Last updated on January 11, 2024

Kate Bould
Communications Manager @ Yotpo
September 22nd, 2020

You may be thinking bad reviews are bad for business, but publishing all of your reviews and knowing how to handle negative reviews can actually have a positive impact on your brand.

Table Of Contents

Below, we’ll dive into the importance of publishing all of your reviews, the process for responding to negative reviews, and good reasons to avoid publishing a review.

The importance of publishing all of your reviews

It’s easy to say you should publish all of your reviews, but we know negative reviews can be a little intimidating. From an ethical and business perspective, we’ve outlined how publishing your negative reviews can actually help your brand, here’s why:

It’s the right thing to do

Publishing positive and negative reviews drives trust in your brand and helps build authenticity with your audience. In addition, not posting your negative reviews could be considered deceptive or misleading and could get you in trouble with governmental/regulatory agencies.

Customers actively seek out bad reviews to inform their decisions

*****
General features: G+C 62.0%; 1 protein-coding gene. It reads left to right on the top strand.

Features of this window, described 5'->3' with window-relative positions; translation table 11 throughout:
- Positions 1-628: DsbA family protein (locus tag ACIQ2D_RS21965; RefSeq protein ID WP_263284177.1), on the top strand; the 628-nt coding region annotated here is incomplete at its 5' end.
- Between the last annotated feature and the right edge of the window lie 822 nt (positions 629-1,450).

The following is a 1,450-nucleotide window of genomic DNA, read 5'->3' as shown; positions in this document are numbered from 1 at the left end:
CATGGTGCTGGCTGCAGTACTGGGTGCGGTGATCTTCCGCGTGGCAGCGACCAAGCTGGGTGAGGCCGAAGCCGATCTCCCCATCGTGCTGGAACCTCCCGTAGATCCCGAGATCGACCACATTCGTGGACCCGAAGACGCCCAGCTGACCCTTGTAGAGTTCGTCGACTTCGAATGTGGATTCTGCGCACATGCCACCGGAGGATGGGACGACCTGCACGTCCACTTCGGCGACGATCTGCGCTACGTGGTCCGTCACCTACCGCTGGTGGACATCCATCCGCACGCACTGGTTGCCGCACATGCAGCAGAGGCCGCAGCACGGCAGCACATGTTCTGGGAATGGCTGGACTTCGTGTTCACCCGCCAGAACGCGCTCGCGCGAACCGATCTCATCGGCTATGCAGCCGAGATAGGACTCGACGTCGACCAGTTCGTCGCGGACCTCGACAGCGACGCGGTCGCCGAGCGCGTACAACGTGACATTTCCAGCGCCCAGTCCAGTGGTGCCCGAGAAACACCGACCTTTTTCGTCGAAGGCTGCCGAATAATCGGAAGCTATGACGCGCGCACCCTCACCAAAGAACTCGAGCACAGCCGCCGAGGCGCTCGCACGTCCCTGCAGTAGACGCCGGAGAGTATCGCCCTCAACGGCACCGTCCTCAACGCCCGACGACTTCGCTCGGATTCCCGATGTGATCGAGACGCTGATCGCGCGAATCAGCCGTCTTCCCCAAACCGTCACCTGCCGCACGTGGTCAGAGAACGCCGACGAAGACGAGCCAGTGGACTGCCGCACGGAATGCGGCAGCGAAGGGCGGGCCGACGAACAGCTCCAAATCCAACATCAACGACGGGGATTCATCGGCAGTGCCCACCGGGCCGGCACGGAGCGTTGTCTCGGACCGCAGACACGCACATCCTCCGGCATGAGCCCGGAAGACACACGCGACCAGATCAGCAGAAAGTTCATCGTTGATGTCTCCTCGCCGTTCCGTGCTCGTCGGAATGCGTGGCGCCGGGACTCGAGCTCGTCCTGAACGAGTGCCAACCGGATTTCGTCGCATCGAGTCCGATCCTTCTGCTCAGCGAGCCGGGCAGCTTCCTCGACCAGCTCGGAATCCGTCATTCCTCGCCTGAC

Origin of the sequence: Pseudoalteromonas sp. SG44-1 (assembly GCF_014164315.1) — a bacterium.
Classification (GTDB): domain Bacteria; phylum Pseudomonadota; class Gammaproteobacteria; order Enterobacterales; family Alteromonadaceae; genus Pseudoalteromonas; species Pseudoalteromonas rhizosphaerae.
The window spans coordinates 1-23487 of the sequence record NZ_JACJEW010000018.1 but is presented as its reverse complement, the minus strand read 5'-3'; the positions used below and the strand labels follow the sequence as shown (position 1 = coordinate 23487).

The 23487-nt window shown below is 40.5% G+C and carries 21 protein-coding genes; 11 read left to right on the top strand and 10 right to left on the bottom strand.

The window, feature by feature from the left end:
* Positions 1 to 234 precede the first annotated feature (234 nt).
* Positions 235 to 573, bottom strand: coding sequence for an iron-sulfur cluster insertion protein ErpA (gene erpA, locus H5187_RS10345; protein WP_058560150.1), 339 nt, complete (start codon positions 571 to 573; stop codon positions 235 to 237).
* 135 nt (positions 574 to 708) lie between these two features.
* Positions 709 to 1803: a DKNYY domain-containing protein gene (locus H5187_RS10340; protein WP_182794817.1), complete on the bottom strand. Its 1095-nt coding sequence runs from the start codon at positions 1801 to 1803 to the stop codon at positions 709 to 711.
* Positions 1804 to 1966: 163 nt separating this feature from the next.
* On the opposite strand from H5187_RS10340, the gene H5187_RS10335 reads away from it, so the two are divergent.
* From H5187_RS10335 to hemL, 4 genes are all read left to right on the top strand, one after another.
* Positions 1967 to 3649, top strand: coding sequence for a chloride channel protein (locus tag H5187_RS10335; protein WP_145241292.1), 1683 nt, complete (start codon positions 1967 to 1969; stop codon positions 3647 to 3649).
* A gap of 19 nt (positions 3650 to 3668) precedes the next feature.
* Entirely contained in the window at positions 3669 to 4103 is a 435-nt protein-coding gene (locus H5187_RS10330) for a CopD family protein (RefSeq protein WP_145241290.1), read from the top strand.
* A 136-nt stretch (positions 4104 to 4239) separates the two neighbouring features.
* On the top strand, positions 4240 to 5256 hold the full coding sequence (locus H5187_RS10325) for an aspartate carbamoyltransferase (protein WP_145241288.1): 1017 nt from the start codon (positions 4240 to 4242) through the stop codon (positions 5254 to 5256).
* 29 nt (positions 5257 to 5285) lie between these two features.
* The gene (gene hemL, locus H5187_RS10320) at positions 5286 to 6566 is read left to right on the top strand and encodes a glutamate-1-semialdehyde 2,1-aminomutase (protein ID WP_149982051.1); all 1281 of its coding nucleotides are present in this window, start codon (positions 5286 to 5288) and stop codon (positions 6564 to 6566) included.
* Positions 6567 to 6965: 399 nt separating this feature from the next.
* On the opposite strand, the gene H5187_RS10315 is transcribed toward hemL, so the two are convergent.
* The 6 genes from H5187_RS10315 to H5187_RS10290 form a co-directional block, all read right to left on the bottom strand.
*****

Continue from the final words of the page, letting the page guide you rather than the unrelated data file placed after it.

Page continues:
According to the 2022 Reviews Consumer Survey, 35% of eCommerce shoppers always search for negative reviews. Additionally, HubSpot claims that shoppers seek out bad reviews five times more than good reviews.

Why? Because consumers are looking for any information that might inform their purchase. Seeing negative reviews for a product allows shoppers to understand a product’s shortcomings and determine whether it’s the best fit for their needs.

If your brand blocks bad reviews, you could be eliminating valuable information that ultimately helps your shoppers make a purchase.

More reviews means a higher conversion rate

Our data shows that when it comes to reviews, more is definitely better. In fact, having ten reviews on a single product can uplift conversion rates by 53%, while 100 reviews can increase CVR by more than 2x. Shoppers aren’t necessarily sorting through all of these reviews; the sheer numbers suggest that the product has been well-vetted, making shoppers feel more confident in their buying decisions.

Bad reviews make the good reviews more trustworthy

When you’re shopping and only see five-star reviews, you might be thinking ‘is this real?’ A study by Harvard Business School found the majority of consumers trust reviews more when they see a mix of good and bad feedback. If the feedback is entirely positive, 95% believe the reviews are fake or screened by the company.

Bad reviews assist in purchase decisions

Bad reviews can help customers get a better idea of what they can expect from your brand. Seeing feedback about shipping delays or the fit of a product can help customers manage expectations and avoid having a negative experience with your brand.